The U.S. Food and Drug Administration’s (FDA) first compliance deadline regarding its UDI Final Rule from 2013 is nearing. The rule requires that certain medical devices distributed within the United States bear a Unique Device Identifier, or UDI, with the ultimate goal of helping to identify product problems more rapidly within the market. This means that as of September 24, 2014 all of the content and device materials could be effected. In turn, the multilingual assets surrounding this content may need addressing. To help us better understand the impact of UDI compliance on medical device global content management, I spoke briefly with our US Managing Director and life science localization thought leader, Shannon Rose Farrell:
From a high level, what is UDI and who will it affect?
Shannon Rose Farrell: UDI is a unique device identifier which will be placed on certain medical devices and combination products, in the form of a numeric or alphanumeric code. Those who handle the manufacturing and distributing of these types of products will be affected the most right away. Ultimately, this change will affect the entire lifecycle of these medical devices and all who come in contact with them.
What are some of the key dates that the industry should be aware of?
SRF: The first compliance deadline is going to affect Class III medical devices and combination products. The final rule states that as of September 24, 2014 all packaging and labeling plus stand-alone software relating to Class III devices will have to follow the UDI requirements. Next year, this rule will be imposed on devices covering the packaging and labeling of implantable devices, life support and sustaining devices as well as stand-alone software associated with these products.
Numerous deadlines will follow and will affect other device classes down the line. What we aim to do now is help our clients get ahead of these timelines and begin planning and preparing for the changes that will ultimately impact their global content.
How will this affect the content and materials surrounding these medical devices?
SRF: I have been working in the life science localization industry for a long time. It is important to not only understand the impact of these immediate FDA rulings, it is also important to recognize the impact of change, in general, surrounding this industry. UDI will affect your immediate devices, in addition, it will ripple into the multilingual content surrounding these devices. Think of everything from the markings on the devices themselves, physical content, packaging and labeling, layout and design to accommodate, additions or omissions… and the list goes on.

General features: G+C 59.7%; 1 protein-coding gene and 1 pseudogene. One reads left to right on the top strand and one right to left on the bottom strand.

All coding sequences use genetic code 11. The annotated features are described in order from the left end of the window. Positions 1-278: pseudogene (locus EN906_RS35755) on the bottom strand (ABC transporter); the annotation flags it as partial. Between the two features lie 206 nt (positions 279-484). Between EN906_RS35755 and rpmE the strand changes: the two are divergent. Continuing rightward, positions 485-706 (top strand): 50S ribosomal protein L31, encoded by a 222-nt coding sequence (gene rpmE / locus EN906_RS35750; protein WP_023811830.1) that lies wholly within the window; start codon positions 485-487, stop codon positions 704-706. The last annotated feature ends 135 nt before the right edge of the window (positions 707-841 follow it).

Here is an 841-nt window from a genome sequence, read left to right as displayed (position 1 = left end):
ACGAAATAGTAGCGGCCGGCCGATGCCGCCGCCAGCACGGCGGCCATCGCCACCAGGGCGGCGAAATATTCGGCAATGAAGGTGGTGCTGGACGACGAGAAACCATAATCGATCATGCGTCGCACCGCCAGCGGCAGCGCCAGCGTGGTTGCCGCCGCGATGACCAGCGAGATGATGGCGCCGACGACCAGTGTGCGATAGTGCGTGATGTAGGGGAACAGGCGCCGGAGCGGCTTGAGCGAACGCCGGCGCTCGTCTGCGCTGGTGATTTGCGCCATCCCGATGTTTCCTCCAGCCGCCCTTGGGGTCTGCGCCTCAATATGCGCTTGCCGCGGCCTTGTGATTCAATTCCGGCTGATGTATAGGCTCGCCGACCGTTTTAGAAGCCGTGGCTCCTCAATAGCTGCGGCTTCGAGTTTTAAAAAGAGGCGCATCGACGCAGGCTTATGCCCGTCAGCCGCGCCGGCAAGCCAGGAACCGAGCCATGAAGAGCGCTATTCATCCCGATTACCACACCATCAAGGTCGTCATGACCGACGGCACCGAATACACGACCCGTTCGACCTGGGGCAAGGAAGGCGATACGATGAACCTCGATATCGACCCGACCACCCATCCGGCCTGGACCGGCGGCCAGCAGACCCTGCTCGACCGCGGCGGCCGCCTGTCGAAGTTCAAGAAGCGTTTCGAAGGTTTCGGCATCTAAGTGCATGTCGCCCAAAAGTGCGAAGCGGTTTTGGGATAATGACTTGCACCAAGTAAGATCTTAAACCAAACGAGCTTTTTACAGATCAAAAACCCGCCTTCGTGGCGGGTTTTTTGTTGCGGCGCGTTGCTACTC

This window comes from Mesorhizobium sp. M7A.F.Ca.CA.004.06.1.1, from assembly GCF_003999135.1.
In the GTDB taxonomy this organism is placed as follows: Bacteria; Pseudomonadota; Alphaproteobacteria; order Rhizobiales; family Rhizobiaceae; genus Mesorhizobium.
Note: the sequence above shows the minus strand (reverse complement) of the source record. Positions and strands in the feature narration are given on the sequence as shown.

In the life science industry, changing documentation and content can be paralyzed by regulation and drawn out processes. However, this UDI requirement can allow companies the opportunity to reopen and revisit their content, finally recertifying outstanding documentation that may have otherwise been overlooked. This just may be the perfect time to implement those global industry feedback changes or much needed content updates.
How can medical device companies get ahead of this change when managing their multilingual assets?
SRF: The first step, from my experience, is for medical device companies to evaluate their current content processes and systems. This spans all the way from content creation to content management systems (CMS), all the way through final approval. Are these avenues change adverse or fairly flexible? Is it difficult to get needed changes through the processes or systems? Maybe it is time to start looking at the instillation or creation of new content processes or management systems. What this UDI final rule can do is be a catalyst for needed process and systems changes that would have otherwise been stalled.
Should life science companies be looking for a life science localization partner?
SRF: When faced with complex industry deadlines, such as UDI final rule, a flexible, adaptable solution through a trusted localization partner such as Argos may just be what you need. Choosing an expert in life science localization from the first point of contact on through the exceptional customer service and program deliverables is vital to you meeting your regulatory requirements and deadlines. Transitions like these are difficult enough, why not bring on a partner who can relieve the extraneous burden and make it a whole lot easier for you and your teams. Making sure your localization partner is not only well certified to meet your regulatory requirements but also ensuring that they are a good fit to your business will be key to the program’s success.